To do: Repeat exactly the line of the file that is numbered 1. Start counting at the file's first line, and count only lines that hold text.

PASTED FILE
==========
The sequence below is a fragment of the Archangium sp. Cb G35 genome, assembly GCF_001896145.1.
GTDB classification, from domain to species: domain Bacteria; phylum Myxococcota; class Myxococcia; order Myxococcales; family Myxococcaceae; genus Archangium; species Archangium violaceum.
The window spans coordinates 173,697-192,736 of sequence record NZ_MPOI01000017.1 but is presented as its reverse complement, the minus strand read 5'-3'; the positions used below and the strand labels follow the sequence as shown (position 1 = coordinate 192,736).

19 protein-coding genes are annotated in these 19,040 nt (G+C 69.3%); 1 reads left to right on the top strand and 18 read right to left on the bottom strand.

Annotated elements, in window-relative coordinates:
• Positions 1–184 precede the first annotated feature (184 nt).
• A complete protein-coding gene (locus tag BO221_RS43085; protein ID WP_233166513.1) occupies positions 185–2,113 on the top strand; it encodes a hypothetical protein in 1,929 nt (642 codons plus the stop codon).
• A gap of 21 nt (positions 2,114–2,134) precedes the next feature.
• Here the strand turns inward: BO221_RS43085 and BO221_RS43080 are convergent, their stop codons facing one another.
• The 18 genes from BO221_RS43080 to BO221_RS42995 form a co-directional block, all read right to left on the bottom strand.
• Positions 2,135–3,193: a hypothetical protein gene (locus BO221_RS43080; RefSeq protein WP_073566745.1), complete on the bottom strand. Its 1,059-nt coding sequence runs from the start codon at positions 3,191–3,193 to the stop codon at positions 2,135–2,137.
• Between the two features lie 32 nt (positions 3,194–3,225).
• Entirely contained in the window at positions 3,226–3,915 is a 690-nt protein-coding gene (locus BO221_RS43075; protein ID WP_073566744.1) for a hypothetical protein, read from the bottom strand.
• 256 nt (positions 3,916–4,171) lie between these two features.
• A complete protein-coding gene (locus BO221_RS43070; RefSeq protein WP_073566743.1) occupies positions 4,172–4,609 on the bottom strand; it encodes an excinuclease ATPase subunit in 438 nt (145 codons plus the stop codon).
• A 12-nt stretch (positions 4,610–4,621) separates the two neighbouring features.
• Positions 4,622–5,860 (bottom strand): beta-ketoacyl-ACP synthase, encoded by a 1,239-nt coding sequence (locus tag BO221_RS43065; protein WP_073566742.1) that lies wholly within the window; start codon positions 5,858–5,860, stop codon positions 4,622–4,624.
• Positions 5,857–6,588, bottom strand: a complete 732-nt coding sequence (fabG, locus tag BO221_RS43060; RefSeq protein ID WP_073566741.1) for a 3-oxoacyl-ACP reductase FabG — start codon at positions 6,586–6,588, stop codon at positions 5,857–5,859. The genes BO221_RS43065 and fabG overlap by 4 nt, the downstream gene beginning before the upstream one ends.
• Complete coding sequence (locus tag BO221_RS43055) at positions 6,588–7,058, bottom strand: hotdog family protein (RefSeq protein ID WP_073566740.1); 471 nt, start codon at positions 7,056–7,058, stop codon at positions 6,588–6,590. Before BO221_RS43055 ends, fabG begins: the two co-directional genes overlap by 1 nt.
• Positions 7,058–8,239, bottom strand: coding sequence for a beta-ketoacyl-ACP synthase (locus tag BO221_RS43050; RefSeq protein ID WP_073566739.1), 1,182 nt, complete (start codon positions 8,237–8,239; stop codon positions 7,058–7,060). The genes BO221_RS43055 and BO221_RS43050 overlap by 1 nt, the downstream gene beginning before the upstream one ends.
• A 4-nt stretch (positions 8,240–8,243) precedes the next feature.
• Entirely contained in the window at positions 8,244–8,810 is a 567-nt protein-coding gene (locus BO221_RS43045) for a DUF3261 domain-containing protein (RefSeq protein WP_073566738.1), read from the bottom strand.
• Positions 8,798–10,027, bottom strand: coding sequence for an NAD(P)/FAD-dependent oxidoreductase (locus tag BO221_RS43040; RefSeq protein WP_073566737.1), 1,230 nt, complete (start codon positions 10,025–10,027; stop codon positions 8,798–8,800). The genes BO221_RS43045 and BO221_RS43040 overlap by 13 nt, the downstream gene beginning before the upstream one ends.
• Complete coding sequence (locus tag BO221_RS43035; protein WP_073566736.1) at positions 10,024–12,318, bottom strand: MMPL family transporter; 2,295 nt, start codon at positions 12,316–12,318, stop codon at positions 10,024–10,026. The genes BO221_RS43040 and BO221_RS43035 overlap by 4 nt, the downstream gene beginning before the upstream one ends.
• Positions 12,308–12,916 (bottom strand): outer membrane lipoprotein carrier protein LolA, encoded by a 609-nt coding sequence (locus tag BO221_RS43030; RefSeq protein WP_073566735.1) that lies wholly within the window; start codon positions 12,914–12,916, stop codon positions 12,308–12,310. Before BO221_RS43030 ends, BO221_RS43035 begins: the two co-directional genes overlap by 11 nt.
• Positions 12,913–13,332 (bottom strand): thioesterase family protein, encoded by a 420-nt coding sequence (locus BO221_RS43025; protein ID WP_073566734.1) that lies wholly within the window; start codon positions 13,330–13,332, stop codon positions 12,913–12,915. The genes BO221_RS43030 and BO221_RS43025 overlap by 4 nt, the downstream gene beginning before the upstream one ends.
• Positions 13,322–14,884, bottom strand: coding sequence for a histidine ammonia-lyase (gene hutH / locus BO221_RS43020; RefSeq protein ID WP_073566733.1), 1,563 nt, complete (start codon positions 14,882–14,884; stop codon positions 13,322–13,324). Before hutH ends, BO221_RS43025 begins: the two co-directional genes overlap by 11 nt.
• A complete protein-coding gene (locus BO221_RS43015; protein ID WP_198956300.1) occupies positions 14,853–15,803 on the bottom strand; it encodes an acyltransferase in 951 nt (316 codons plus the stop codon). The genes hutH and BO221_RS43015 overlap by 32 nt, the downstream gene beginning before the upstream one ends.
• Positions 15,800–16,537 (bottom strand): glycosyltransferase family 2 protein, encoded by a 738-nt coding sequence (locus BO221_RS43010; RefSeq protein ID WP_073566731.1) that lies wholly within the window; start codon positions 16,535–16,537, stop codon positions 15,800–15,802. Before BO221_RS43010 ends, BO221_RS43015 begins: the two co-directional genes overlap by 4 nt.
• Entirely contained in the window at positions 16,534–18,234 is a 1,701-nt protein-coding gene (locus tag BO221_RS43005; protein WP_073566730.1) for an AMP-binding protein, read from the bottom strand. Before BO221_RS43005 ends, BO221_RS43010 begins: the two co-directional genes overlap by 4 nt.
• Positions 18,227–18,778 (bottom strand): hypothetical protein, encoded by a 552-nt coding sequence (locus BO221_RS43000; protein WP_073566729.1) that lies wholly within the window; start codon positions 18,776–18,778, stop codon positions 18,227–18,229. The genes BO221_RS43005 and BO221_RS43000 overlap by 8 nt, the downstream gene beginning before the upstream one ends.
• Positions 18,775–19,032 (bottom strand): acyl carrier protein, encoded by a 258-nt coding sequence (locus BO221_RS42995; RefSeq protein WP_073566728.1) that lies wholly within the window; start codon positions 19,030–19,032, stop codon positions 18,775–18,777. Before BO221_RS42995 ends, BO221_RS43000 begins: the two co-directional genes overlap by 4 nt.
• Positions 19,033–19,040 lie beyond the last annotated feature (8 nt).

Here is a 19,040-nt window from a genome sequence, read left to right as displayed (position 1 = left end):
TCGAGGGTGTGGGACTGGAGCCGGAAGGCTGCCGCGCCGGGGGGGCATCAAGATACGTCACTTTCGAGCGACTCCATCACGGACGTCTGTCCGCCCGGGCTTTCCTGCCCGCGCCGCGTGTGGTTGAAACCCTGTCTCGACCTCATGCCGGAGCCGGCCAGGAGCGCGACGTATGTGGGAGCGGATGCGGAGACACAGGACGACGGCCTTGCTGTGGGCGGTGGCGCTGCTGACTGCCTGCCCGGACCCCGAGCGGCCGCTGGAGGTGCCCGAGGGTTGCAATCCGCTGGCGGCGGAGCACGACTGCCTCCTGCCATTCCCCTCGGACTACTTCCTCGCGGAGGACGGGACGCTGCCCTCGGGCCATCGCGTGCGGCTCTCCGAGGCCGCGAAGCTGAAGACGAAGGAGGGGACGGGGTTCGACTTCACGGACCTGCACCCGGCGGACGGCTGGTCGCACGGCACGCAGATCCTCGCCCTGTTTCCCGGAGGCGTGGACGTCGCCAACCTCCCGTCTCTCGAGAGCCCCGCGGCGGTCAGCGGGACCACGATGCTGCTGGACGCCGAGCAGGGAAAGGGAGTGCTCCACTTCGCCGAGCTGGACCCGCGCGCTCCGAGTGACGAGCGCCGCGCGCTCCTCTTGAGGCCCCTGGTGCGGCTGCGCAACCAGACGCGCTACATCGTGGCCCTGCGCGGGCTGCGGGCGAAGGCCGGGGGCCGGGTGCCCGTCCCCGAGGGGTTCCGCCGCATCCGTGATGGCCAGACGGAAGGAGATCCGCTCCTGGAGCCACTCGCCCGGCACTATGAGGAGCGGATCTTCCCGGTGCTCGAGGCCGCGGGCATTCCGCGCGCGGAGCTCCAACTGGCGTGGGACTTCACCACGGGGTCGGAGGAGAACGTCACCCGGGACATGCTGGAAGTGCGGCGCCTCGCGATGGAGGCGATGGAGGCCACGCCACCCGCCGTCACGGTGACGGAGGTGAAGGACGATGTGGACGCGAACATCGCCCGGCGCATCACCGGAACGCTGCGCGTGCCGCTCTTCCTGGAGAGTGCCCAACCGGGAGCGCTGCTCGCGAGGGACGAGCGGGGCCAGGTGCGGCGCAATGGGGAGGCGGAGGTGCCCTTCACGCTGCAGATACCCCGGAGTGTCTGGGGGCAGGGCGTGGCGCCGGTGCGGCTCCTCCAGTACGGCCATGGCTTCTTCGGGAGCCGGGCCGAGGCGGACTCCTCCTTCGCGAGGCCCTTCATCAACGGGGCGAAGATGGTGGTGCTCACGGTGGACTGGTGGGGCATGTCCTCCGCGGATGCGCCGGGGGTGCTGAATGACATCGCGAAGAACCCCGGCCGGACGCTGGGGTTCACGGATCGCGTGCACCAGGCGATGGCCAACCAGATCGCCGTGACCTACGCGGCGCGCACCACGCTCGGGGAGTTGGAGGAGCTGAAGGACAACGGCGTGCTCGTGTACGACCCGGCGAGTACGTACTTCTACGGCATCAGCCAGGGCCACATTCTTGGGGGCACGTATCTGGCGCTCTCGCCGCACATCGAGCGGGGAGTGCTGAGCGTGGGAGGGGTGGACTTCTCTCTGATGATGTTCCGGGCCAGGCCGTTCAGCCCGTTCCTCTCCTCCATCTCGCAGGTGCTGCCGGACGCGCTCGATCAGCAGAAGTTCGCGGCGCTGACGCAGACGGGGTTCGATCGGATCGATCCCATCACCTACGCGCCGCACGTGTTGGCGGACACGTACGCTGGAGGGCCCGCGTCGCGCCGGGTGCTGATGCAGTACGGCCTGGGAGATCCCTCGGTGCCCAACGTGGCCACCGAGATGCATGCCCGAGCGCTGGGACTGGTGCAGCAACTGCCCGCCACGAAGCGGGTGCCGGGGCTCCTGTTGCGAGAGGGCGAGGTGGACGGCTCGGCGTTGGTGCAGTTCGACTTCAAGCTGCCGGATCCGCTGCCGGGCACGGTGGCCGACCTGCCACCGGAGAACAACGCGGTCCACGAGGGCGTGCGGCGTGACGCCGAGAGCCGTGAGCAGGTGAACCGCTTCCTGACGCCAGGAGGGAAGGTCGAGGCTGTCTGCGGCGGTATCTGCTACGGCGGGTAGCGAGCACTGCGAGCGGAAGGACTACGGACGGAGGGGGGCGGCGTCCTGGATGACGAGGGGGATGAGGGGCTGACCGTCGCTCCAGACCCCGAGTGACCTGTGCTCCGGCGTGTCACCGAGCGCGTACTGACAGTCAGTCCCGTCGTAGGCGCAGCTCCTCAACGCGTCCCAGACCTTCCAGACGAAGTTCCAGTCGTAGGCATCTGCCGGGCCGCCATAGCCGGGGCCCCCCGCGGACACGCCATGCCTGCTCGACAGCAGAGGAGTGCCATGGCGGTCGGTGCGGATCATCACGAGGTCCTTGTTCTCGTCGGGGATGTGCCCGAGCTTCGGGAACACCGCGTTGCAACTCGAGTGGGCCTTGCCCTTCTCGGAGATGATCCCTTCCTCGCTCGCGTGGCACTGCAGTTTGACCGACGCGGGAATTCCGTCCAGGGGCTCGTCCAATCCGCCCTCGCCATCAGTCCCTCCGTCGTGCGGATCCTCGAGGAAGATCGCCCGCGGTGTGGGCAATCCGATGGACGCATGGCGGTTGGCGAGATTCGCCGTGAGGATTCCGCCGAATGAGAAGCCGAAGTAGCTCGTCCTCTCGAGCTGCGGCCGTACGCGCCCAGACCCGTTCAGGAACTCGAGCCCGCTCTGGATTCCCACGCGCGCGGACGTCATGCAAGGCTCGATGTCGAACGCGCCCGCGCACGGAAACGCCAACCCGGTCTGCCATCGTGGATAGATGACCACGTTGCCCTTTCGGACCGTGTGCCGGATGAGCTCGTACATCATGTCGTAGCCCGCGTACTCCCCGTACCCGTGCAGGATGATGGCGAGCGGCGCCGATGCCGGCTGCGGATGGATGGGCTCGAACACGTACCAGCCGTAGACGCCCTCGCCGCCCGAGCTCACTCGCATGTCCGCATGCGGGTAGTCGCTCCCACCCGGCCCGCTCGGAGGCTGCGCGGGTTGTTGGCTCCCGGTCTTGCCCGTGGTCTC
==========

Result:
The sequence below is a fragment of the Archangium sp. Cb G35 genome, assembly GCF_001896145.1.